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|Title:||Directionality and Locality in Vowel Harmony. With special reference to Vowel Harmony in Assamese|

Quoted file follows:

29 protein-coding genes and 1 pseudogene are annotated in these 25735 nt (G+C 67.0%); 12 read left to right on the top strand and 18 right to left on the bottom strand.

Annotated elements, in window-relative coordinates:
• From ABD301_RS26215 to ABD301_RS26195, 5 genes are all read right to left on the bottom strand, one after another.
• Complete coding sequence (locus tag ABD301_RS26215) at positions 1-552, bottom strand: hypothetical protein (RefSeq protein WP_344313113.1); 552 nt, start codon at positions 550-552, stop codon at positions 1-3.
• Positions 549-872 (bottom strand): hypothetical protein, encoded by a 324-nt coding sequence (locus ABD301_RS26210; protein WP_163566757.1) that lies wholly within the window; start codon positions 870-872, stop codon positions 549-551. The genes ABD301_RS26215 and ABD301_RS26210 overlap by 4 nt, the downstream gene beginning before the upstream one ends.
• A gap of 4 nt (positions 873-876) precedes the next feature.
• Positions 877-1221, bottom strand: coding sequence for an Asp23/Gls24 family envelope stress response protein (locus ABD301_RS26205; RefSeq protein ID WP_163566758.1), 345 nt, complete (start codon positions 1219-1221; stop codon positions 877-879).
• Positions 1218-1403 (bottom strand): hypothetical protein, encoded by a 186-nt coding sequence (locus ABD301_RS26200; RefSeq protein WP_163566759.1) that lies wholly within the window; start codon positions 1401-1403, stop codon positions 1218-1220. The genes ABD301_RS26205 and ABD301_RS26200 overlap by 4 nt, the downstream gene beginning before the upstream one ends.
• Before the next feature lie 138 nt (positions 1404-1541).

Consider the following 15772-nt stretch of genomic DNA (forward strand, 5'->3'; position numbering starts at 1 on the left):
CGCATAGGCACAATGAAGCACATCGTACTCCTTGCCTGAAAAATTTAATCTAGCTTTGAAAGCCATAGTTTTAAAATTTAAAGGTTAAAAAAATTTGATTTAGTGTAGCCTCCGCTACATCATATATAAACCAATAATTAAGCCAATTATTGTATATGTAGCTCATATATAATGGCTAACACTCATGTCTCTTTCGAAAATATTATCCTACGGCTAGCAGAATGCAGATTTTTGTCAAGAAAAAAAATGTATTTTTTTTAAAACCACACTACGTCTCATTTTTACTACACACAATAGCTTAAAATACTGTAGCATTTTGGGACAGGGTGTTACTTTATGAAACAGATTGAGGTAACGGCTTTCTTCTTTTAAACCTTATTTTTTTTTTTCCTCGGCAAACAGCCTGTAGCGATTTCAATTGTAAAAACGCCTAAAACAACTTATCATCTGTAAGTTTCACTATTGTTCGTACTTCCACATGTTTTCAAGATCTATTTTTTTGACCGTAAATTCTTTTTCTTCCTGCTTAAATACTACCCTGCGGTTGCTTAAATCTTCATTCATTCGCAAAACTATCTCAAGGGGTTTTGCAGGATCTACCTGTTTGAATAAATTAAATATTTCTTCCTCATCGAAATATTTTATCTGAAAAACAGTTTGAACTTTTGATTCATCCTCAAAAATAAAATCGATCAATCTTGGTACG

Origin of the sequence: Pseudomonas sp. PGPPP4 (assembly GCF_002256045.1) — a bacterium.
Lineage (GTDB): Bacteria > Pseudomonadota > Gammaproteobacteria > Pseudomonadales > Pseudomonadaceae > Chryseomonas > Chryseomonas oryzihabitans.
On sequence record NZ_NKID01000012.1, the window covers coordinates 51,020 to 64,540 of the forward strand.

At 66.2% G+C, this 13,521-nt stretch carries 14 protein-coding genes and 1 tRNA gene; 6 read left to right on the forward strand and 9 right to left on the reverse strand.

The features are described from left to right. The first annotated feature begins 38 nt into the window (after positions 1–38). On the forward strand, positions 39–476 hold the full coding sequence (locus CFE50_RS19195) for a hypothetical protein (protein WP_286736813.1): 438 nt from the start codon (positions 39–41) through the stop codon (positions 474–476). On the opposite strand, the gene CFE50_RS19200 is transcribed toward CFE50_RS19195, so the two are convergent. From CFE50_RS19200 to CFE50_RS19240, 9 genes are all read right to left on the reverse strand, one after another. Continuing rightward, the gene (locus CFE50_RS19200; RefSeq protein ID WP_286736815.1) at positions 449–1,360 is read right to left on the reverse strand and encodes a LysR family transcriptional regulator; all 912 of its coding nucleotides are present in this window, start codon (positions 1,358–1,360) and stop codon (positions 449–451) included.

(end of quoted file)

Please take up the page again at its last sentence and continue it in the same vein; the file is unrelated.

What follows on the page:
|Abstract:||In phonological systems, it is sometimes observed that a segment requires greater similarity to neighbouring segments with respect to a certain feature. Examples of phonological patterns exhibiting such requirements for vowel processes abound in natural languages and these involve a wide cross-section of phonological features resulting in processes known as vowel harmony, metaphony, umlaut, etc1. This dissertation will concentrate on vowel harmony processes and try to enumerate certain fundamental constraints and characteristics of some vowel harmony languages. In unearthing those constraints, this dissertation will be guided by two goals. The goals are to contribute to an ongoing discussion within a theoretical framework (in this case Optimality Theory, henceforth OT, Prince and Smolensky 1993/2004) of how the notions of ‘directionality’ and ‘locality’ should be handled. What unifies these two goals, among the many other facets of vowel harmony, is the fact that this dissertation leans to a large extent on vowel harmony in Assamese. The various theoretical problems, which were encountered while fleshing out vowel harmony in Assamese, guided this dissertation in the identification of these factors. Therefore the empirical domain receives a lot of attention in many chapters of this dissertation. Assamese is spoken in Assam, which is a North-Eastern state of India. Assamese (also known as Asambe, Asamiya, etc.) and creoles of Assamese like Nagamese are spoken in the different north-eastern states. The variety described here is representative of colloquial Assamese spoken in the eastern districts of the state of Assam in India. With a majority of the total population using the language, Assamese is the major language of the state (with an estimated 20 million native and non-native speakers according to the most recent census in 2001). Among the many empirical observations about Assamese vowel harmony, I will show that Assamese displays iterative regressive vowel harmony, a process a process which was not shown to exist in this language. I will show that the outputs of harmony [e] and [o] are allophonic in the language. The allophonic outputs [e] and [o] are present only in the surface inventory of the language, when harmony is triggered by a following /i/ or /u/. Further, I will explore the phonological status of the vowel /ʊ/ in Assamese, and show that the way /ʊ/ participates in vowel harmony is important to its phonological characterisation. I will also offer an acoustic experiment to establish that /ʊ/ is a [+high][+back][-ATR] vowel in the language, which is juxtaposed to the findings in Ladefoged (1996, 2001). The findings of my experiment endorse the phonological characterisation of all the vowels, including /ʊ/ in Assamese. This much is about the descriptive facts of Assamese vowel harmony. Apart from these details of vowels and vowel-inventory related facts of Assamese vowel harmony, this dissertation demonstrates some of the far-reaching theoretical significance of different aspects of vowel harmony in Assamese (and to a lesser extent, Bengali and Tripura Bengali). It is to this aspect that I now turn, and take up the discussion of theoretical goals that were identified in the beginning of this chapter.|
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